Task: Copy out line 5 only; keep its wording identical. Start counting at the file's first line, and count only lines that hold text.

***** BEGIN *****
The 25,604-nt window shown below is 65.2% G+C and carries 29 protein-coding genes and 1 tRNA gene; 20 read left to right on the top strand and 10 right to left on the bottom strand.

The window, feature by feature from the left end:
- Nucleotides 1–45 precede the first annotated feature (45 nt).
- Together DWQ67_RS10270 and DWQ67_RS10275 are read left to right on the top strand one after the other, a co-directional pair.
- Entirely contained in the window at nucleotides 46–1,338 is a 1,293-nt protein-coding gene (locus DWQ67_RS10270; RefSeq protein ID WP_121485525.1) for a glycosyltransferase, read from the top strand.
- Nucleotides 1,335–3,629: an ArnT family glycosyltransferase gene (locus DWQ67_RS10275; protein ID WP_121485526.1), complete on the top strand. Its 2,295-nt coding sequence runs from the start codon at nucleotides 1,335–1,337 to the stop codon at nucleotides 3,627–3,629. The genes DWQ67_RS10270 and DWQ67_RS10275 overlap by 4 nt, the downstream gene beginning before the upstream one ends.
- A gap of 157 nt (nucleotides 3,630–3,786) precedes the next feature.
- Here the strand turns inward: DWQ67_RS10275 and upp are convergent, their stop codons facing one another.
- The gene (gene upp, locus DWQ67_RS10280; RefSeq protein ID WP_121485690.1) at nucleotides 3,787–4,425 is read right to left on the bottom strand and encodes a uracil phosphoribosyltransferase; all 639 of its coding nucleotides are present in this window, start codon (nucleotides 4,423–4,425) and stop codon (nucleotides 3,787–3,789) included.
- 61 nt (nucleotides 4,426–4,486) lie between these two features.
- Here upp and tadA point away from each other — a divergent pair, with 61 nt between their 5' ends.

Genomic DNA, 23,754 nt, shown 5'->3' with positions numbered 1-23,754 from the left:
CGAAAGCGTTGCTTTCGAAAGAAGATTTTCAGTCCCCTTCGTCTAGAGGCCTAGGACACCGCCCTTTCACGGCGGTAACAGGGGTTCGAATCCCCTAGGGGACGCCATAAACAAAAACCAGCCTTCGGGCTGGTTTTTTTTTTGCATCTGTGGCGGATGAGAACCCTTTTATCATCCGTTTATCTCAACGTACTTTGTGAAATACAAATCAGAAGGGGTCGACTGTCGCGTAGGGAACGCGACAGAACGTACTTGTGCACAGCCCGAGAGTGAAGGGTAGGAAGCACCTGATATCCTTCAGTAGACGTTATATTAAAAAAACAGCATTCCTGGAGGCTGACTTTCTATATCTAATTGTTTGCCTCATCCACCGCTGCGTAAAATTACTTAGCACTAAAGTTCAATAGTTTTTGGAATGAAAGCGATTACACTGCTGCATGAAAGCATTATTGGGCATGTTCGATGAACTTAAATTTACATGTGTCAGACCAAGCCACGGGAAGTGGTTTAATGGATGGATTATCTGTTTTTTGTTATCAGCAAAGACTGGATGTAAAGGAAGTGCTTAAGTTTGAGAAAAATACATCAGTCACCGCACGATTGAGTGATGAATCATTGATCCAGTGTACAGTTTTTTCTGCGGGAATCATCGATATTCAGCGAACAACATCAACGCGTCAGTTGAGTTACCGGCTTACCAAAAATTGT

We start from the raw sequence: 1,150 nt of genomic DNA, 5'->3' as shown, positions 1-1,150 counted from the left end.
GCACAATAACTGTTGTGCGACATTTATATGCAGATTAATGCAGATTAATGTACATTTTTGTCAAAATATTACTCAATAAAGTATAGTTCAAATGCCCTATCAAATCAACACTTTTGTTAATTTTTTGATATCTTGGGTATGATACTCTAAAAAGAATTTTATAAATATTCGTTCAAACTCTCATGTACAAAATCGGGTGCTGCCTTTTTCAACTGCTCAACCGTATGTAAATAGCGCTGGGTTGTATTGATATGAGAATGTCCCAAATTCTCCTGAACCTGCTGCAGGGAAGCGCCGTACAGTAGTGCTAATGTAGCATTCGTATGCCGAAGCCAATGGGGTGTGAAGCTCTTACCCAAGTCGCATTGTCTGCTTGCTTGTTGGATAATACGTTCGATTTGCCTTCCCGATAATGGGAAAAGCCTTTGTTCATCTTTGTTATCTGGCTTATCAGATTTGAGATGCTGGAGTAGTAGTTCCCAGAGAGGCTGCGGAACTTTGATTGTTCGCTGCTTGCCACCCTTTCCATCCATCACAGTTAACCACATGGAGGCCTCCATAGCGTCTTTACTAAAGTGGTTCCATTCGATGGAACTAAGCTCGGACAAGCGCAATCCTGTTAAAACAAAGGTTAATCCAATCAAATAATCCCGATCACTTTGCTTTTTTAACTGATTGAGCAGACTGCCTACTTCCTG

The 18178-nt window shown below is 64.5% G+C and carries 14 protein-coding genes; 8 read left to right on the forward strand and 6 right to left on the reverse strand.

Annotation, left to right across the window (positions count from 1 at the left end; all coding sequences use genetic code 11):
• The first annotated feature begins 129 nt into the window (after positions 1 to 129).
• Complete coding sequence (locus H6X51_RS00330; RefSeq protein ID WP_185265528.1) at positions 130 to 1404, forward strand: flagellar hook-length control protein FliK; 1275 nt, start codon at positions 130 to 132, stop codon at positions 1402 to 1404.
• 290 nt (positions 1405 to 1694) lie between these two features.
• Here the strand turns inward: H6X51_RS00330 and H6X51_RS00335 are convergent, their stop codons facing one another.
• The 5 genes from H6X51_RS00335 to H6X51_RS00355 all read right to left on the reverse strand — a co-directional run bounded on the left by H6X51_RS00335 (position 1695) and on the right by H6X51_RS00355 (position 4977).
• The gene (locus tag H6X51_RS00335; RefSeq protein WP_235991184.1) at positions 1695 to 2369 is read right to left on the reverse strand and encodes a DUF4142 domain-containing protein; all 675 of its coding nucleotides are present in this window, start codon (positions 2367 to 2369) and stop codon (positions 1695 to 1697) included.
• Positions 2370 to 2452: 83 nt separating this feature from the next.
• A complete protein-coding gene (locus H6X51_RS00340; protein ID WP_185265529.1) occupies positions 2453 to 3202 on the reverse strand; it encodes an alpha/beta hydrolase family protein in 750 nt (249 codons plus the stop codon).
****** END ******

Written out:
- Entirely contained in the window at nucleotides 46–1,338 is a 1,293-nt protein-coding gene (locus DWQ67_RS10270; RefSeq protein ID WP_121485525.1) for a glycosyltransferase, read from the top strand.